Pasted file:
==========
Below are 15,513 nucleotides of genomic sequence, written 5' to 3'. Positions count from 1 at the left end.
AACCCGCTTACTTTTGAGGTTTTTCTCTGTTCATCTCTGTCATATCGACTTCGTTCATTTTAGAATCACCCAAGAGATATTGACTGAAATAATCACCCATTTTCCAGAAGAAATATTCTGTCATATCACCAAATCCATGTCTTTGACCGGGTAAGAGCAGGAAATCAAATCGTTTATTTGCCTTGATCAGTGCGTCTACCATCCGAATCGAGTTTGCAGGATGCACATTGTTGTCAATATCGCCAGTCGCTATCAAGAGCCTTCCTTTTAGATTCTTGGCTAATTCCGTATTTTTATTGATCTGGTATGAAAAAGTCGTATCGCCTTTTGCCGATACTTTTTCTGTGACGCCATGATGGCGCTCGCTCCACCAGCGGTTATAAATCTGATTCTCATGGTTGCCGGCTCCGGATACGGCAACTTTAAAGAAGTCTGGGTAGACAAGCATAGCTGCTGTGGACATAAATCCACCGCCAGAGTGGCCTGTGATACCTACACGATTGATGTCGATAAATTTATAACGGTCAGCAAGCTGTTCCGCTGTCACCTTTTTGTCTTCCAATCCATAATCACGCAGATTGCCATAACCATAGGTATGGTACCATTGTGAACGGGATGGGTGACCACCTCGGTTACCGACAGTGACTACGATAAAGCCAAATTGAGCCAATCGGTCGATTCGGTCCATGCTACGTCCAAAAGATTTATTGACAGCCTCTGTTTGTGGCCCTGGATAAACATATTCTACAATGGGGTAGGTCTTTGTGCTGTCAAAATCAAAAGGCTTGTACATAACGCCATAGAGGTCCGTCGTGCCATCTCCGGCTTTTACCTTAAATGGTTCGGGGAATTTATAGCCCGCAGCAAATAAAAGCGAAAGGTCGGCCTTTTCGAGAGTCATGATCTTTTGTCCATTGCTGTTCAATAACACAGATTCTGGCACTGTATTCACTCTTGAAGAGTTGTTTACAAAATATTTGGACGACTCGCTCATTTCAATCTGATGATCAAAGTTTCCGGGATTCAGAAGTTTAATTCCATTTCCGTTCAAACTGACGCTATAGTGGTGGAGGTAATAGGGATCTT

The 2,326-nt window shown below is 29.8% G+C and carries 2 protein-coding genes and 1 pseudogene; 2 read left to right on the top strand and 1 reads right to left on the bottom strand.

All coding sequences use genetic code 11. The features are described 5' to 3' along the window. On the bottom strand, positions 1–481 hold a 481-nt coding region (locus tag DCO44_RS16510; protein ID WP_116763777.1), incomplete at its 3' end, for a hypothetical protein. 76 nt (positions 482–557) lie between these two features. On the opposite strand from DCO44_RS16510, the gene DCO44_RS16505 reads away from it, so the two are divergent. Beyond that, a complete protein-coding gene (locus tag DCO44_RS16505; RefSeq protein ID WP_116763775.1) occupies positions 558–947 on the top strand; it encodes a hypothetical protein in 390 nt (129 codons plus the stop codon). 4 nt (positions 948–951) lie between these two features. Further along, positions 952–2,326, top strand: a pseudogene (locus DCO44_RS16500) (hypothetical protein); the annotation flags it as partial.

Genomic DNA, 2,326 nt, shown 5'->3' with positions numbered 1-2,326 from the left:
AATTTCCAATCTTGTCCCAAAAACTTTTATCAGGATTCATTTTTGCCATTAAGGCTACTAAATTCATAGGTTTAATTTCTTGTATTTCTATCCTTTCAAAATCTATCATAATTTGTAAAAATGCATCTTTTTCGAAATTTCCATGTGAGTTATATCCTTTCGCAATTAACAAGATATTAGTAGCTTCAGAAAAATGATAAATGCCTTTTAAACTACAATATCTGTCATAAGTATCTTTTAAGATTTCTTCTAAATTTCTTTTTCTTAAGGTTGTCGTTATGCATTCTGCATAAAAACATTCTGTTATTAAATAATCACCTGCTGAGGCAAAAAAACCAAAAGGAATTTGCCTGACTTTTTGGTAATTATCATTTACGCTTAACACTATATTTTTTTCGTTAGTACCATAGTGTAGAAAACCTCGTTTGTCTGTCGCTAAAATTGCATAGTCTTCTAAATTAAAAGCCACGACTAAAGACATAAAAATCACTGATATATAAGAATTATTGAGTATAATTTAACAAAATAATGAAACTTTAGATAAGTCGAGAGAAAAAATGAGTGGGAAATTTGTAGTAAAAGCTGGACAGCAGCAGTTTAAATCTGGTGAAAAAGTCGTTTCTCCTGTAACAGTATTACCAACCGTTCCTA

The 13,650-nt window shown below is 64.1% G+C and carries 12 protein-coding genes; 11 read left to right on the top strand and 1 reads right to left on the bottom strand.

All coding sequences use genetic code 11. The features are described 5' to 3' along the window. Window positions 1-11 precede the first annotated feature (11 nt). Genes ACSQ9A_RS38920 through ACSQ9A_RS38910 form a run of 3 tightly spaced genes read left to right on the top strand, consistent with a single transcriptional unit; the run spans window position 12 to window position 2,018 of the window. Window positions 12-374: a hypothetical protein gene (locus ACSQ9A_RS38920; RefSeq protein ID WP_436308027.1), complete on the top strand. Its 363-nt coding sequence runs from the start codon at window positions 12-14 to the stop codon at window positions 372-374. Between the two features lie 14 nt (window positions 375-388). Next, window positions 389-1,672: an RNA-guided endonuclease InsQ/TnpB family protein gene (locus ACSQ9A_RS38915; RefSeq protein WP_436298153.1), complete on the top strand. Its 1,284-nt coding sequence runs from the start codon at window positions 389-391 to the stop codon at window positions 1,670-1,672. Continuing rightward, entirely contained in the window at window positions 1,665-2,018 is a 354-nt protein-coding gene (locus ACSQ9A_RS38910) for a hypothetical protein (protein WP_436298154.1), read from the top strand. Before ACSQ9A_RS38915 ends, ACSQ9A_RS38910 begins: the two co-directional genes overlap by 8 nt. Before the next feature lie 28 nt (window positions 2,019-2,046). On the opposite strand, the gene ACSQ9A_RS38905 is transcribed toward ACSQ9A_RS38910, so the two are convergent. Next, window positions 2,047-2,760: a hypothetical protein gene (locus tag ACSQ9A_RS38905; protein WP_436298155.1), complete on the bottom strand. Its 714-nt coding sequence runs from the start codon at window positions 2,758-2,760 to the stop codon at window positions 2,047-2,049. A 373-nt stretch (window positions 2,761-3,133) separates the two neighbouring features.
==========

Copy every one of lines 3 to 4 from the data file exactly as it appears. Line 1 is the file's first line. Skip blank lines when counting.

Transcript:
The 2,326-nt window shown below is 29.8% G+C and carries 2 protein-coding genes and 1 pseudogene; 2 read left to right on the top strand and 1 reads right to left on the bottom strand.

All coding sequences use genetic code 11. The features are described 5' to 3' along the window. On the bottom strand, positions 1–481 hold a 481-nt coding region (locus tag DCO44_RS16510; protein ID WP_116763777.1), incomplete at its 3' end, for a hypothetical protein. 76 nt (positions 482–557) lie between these two features. On the opposite strand from DCO44_RS16510, the gene DCO44_RS16505 reads away from it, so the two are divergent. Beyond that, a complete protein-coding gene (locus tag DCO44_RS16505; RefSeq protein ID WP_116763775.1) occupies positions 558–947 on the top strand; it encodes a hypothetical protein in 390 nt (129 codons plus the stop codon). 4 nt (positions 948–951) lie between these two features. Further along, positions 952–2,326, top strand: a pseudogene (locus DCO44_RS16500) (hypothetical protein); the annotation flags it as partial.